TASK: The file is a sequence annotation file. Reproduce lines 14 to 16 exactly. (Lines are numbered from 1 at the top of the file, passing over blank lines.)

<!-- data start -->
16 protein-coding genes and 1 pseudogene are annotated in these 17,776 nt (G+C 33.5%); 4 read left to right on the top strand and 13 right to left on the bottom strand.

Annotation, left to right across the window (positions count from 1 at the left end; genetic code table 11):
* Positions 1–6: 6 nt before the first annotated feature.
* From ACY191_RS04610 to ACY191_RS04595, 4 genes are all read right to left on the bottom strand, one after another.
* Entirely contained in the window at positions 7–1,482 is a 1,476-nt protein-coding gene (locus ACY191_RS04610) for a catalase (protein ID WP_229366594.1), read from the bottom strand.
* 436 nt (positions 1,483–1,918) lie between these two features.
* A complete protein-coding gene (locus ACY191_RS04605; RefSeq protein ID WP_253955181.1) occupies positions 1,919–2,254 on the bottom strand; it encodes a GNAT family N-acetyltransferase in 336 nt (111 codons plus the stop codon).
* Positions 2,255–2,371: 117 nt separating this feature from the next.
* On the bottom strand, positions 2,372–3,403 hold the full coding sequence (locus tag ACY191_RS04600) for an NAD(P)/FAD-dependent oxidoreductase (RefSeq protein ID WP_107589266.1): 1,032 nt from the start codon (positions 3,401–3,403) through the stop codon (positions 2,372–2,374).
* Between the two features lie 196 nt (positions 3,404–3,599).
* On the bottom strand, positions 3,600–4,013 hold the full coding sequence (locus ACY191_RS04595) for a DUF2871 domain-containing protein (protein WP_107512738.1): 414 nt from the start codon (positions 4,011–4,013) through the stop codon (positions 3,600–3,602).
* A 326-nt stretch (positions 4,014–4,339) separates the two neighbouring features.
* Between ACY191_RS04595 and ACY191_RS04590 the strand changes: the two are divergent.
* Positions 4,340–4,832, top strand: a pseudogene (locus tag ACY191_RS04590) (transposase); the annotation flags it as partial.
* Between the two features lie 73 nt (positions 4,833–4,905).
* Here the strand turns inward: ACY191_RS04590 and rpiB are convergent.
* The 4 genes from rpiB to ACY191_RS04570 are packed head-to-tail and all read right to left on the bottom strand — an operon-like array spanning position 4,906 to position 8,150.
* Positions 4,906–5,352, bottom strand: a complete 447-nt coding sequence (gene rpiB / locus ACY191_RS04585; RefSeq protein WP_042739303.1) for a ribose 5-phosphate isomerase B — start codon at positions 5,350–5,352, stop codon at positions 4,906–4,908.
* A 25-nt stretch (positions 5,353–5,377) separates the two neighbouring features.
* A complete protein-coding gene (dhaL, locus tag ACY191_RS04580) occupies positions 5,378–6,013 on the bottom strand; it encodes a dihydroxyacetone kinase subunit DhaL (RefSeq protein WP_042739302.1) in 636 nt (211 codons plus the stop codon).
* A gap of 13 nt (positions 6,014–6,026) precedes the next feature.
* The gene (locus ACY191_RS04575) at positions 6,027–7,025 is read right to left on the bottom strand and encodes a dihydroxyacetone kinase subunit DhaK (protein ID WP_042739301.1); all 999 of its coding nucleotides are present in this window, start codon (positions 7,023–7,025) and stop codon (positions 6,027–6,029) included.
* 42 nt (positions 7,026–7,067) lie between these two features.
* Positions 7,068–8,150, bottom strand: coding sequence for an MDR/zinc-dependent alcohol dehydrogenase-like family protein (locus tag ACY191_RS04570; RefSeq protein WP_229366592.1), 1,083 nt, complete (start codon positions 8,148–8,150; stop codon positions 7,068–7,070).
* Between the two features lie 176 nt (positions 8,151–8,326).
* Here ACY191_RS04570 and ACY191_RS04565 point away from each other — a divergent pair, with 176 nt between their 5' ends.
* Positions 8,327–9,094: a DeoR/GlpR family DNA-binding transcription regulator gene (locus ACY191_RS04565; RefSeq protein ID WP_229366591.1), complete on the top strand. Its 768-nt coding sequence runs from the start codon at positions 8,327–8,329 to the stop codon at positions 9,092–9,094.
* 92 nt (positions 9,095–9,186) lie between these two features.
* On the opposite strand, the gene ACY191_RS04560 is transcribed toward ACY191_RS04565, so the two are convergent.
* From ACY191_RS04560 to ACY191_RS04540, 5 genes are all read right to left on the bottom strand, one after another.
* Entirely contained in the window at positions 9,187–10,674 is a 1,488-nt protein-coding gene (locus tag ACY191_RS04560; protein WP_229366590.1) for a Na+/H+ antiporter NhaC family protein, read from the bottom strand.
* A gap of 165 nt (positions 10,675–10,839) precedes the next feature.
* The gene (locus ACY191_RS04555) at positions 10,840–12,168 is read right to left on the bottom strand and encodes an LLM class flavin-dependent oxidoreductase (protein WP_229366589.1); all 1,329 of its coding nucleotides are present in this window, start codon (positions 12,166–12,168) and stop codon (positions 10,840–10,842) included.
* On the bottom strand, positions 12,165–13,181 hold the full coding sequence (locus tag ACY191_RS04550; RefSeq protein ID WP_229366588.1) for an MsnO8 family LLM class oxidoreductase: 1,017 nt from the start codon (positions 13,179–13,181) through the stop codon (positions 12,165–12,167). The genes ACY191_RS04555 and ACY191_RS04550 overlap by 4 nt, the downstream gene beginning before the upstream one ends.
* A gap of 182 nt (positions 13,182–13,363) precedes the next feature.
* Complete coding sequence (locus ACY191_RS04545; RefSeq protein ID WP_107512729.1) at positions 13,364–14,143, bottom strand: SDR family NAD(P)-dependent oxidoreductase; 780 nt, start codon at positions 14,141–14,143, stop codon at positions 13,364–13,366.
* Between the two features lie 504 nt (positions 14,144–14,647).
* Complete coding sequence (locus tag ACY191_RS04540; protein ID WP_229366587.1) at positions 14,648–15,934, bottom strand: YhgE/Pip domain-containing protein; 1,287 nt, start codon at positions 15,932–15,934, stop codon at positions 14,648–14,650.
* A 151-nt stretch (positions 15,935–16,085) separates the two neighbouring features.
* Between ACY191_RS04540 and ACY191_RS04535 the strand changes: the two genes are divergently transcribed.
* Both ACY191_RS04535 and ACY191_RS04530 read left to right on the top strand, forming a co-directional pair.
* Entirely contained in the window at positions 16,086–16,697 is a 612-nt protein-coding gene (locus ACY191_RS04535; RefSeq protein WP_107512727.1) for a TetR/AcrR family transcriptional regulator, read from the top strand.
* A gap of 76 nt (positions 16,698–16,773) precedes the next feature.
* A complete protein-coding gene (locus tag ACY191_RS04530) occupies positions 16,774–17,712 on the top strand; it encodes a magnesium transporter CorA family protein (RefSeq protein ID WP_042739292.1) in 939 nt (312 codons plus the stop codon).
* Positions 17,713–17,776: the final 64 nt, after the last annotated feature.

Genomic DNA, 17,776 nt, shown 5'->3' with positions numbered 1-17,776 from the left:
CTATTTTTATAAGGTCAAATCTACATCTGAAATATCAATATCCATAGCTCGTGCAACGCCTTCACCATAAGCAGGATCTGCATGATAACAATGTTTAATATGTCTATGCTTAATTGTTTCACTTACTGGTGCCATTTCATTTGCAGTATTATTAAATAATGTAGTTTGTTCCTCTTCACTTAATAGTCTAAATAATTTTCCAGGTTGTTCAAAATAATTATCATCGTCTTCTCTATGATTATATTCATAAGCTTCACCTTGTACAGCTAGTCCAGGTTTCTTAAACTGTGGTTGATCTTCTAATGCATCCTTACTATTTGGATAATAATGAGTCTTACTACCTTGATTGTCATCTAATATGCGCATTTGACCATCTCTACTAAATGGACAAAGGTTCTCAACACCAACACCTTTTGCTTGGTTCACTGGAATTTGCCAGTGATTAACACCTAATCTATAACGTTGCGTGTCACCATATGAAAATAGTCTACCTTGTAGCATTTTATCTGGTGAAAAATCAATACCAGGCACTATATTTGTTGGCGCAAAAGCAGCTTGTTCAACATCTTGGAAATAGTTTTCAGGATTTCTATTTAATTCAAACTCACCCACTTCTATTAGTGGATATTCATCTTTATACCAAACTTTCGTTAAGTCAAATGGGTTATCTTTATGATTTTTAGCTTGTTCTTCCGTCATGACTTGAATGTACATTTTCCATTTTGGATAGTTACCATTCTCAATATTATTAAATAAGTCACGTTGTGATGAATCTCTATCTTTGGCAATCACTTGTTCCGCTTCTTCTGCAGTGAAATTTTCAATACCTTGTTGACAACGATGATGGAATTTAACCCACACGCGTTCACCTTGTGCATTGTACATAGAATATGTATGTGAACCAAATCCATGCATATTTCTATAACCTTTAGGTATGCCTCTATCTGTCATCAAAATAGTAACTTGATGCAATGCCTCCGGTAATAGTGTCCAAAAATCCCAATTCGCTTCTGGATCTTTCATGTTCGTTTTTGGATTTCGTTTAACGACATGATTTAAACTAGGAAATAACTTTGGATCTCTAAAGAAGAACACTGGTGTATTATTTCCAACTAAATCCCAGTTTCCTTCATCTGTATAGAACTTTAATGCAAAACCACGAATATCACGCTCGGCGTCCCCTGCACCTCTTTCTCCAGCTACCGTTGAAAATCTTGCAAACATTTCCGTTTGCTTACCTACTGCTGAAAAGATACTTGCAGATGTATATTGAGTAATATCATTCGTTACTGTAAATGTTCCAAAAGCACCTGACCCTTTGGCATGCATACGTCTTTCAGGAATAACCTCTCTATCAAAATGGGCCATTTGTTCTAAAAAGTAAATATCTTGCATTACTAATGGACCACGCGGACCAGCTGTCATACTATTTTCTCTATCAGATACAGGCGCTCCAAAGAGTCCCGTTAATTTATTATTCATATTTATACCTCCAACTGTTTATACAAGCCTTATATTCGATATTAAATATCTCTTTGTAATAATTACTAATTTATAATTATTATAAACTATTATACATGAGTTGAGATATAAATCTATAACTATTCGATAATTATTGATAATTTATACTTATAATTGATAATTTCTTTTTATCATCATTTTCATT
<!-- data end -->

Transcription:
* Positions 4,340–4,832, top strand: a pseudogene (locus tag ACY191_RS04590) (transposase); the annotation flags it as partial.
* Between the two features lie 73 nt (positions 4,833–4,905).
* Here the strand turns inward: ACY191_RS04590 and rpiB are convergent.